Woohoo, I get to nit-pick back again 😉 I slightly disagree with you about an infinite horizon being the same as uncertainty about when games will end. Having an infinite horizon allows an infinite number of trigger strategy equilibria to exist. Even a small probability of the game ending will cause some of those equilibria to collapse since no punishment strategy will be able to support them. As the probability of the game ending rises, fewer of the equilibria will be sustainable. So the solution set of an infinite game is likely to be different from the solution set for a game where there is some probability of the game ending in each period. I think that conflating the two situations is misleading.

    I do agree that infinite games are ones in which the time frame of the game is unbounded though; although, since that really just draws on the definition of infinity it’s a pretty uncontroversial statement.

  • Matt Nolan

    Interesting. I’d like to ask a few question, as you know dynamics is definitely not my strong point 😉

    Now the multiplicity of trigger strategies depends on the discount factor right? So the more you discount the future, then there will be a smaller number of credible trigger strategies in the game. I never defined what the probability of dieing looked like, however can’t we just say that the associated probability of dieing in different periods is like having a time dependent discount factor (note that for this to be an infinite horizon game there must be some non-negative probability of the individual never dieing, that is why I said it is more appropriate for a firm than an individual).

    For example suppose the probability of dieing is history independent and constant. In fact say that in each period there is a 10% chance of dieing. Now if the payoff when you die is zero, then even if you do not discount the value of the future based on interest rates or a preference for current consumption, you will still value next periods game only 90% as much as you value this periods game. When you set up your bellman value function, isn’t this the same as having a discount factor of 0.9 out in front of the recursive term?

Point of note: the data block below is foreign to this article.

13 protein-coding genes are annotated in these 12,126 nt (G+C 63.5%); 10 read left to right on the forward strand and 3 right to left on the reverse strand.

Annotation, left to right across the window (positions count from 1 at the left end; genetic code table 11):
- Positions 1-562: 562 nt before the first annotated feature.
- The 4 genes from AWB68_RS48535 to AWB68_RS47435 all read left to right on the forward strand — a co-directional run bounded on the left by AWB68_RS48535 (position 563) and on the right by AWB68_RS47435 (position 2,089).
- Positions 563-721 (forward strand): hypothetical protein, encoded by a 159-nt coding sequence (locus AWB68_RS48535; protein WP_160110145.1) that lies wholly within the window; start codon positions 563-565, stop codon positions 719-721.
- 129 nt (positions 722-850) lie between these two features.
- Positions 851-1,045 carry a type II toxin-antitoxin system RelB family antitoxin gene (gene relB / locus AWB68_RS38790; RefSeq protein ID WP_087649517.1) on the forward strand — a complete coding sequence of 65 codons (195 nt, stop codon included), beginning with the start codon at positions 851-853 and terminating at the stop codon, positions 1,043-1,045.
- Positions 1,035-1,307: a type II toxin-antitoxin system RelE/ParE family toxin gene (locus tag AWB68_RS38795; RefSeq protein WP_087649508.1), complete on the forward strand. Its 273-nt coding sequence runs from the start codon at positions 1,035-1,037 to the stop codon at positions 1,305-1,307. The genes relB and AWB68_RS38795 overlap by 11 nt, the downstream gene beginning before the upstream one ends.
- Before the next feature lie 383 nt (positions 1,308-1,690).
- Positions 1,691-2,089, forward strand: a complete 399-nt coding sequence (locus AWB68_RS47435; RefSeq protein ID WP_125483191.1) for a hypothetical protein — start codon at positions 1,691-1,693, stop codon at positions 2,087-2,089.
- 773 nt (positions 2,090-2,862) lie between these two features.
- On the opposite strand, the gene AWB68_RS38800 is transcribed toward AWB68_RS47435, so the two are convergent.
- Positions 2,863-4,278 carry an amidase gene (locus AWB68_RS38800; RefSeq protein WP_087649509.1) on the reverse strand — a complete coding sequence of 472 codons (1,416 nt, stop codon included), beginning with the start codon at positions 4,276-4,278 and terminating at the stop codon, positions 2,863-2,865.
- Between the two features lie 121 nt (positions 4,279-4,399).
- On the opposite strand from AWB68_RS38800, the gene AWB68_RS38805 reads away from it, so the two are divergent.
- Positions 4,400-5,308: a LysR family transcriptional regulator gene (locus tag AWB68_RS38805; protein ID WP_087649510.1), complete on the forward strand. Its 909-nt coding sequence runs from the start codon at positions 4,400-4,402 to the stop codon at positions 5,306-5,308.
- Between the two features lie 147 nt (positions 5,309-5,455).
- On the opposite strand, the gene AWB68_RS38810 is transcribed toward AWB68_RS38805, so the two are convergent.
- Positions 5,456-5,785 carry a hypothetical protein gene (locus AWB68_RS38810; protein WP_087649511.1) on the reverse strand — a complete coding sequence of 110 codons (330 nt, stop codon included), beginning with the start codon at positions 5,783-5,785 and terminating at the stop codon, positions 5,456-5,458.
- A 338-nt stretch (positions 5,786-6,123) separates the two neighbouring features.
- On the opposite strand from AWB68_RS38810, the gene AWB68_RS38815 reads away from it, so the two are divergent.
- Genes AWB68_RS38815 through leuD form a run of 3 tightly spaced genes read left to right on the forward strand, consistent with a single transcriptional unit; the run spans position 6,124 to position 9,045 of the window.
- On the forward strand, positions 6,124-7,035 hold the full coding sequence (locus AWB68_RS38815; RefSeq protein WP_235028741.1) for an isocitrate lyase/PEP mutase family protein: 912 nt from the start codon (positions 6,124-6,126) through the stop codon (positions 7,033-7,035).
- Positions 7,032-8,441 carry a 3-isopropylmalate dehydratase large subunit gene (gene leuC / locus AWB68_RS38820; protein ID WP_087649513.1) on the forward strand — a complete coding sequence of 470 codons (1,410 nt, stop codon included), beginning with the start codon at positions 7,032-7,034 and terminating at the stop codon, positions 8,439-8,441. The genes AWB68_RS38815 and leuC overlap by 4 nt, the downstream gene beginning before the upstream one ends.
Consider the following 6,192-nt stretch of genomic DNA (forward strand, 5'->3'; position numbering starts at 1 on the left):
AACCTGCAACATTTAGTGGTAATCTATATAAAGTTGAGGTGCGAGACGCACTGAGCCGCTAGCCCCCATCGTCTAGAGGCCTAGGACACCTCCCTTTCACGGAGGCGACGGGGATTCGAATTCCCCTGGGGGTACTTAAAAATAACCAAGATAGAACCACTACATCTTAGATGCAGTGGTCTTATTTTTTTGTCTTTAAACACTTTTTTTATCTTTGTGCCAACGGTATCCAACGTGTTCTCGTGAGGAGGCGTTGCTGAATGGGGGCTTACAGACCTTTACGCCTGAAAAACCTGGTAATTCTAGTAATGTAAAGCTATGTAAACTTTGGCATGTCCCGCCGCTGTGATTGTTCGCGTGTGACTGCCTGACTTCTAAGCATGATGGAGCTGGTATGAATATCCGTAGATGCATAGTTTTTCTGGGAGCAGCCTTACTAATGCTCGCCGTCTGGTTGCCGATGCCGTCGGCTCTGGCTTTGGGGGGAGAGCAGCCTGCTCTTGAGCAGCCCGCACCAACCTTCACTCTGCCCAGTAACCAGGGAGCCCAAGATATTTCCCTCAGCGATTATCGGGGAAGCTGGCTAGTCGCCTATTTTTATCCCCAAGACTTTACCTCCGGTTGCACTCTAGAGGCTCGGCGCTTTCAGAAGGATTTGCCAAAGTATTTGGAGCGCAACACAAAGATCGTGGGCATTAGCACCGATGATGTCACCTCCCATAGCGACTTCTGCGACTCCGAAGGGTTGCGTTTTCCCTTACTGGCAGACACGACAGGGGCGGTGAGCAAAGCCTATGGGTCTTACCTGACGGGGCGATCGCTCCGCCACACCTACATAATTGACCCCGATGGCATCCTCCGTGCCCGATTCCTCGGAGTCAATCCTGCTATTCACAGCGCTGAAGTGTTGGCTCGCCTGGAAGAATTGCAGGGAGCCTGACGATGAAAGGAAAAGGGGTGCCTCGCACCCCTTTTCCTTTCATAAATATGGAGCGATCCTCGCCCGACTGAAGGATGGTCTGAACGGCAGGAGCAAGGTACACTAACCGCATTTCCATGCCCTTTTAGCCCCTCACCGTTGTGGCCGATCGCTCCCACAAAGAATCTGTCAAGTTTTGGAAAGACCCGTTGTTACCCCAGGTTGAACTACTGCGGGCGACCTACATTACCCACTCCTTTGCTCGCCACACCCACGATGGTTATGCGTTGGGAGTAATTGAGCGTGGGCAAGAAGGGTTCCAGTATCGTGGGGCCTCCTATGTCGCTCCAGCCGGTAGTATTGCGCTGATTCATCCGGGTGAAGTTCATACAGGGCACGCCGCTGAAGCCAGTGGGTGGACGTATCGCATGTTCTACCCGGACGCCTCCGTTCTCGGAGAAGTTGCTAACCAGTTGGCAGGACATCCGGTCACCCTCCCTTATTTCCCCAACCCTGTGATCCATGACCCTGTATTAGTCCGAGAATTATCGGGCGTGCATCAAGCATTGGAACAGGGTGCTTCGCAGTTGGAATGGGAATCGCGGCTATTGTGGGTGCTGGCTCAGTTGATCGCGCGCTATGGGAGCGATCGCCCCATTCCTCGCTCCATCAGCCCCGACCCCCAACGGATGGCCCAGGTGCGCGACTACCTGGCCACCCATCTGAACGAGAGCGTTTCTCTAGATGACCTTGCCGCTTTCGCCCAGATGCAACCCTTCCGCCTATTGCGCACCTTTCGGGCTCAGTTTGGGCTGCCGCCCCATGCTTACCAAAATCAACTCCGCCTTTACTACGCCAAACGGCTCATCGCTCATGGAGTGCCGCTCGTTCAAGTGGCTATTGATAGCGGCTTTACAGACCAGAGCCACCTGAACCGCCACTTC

Now I’m not saying that this is what the probability of dieing does look like, it will differ depending on the object and depending on beliefs and historical knowledge. However, changing the functional form of the probability of dieing is the same as changing the functional form of the discount factor.

    So as a result, the probability of dieing will only influence trigger strategies in the same way as a discount factor. In fact, the probability of dieing should be one of the factors that defines the value of the discount factor.

    Finally, I know that the statement that an infinite horizon game is an unbounded one is completely not controversial. However, I still thought it was an important point because many people get confused. I’ve heard plenty of people say infinite horizon games are stupid because nothing goes forever, I just wanted to clear up the fact that the game doesn’t have to go forever for the ex ante choice to be made under the guise of an infinite horizon framework.

  • rauparaha

    I asked Jacek and he said that you’re right. A game with a probability of dying in each period can be rewritten as an infinite horizon game with a discount rate incorporating the probability of death. Given that, it would be able to support trigger strategies although, as you say, there would be a reduced number of available punishment strategies with a higher discount rate.

  • Kimble

    The feel good comment of the year.